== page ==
It’s only just over two years ago that Yorton Farm appeared in these pages alongside a feature on Rathbarry Stud in Ireland. Though the names remains the same – both of the farm and the people behind the burgeoning operation – much has changed in that time, prompting a return visit, this time to the stud’s new base at Leighton Farm in Welshpool.
It was on the eve of the inaugural TBA National Hunt Foal Show back in July that David and Teresa Futter first announced their intention to move from their original base on the Sansaw Estate in Shropshire, which had been home to a growing number of jumps stallions and boarding mares.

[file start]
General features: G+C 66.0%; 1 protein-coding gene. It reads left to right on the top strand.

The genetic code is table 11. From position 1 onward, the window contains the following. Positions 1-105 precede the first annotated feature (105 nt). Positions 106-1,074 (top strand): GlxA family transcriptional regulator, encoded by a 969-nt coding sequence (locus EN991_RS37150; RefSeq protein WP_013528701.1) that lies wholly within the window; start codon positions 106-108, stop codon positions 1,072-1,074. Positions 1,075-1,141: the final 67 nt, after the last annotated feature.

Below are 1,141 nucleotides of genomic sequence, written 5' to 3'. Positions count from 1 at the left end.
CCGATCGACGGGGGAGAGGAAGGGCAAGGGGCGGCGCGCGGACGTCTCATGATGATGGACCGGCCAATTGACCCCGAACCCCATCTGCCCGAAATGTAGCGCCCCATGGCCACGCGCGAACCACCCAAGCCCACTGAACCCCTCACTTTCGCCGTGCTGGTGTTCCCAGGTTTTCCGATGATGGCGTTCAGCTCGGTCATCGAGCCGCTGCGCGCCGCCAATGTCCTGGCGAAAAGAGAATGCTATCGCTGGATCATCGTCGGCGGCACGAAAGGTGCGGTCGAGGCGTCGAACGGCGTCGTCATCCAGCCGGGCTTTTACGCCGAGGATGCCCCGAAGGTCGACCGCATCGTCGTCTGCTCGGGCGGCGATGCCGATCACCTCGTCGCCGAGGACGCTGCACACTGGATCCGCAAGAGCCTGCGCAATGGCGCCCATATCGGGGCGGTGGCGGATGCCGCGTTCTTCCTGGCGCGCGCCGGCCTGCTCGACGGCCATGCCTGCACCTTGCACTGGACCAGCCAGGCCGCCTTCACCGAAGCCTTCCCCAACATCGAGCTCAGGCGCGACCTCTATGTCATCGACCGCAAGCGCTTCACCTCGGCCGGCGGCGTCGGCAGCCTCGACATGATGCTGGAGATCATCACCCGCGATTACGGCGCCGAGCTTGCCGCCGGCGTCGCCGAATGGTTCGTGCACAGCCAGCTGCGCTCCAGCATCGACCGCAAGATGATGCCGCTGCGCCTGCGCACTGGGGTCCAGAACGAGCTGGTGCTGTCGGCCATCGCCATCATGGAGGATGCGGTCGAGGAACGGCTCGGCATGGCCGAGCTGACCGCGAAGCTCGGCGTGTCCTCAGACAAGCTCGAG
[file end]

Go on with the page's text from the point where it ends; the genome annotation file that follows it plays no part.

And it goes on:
During a frenetic autumn, the four resident stallions, the broodmare band, the Futters’ two sons and three dogs gradually migrated over the border into Wales and onto the Grade II Listed Victorian model farm bought by National Hunt owner/breeders James and Jean Potter.
Along with the move came three new stallions, bringing the roster to six. Sakhee has returned to Shadwell but joining Sulamani, Malinas and Librettist at Yorton are Norse Dancer, who has moved from Jeff Smith’s Littleton Stud, Great Pretender, a former resident of Pascal Noue’s Haras de la Hetraie, and freshman Universal, a son of Dubawi under the ownership of Darley.
The three existing stallions on the roster are all owned in partnership with Rathbarry Stud following an arrangement which started with the late Liam Cashman, who had asked the Futters to stand Revoque, feeling the stallion would benefit from a change of scene from Ireland to England. The relationship continues though Catherine Cashman, with David Futter and bloodstock agent Richard Venn opting to buy Sulamani and Malinas for the farm with Rathbarry’s backing.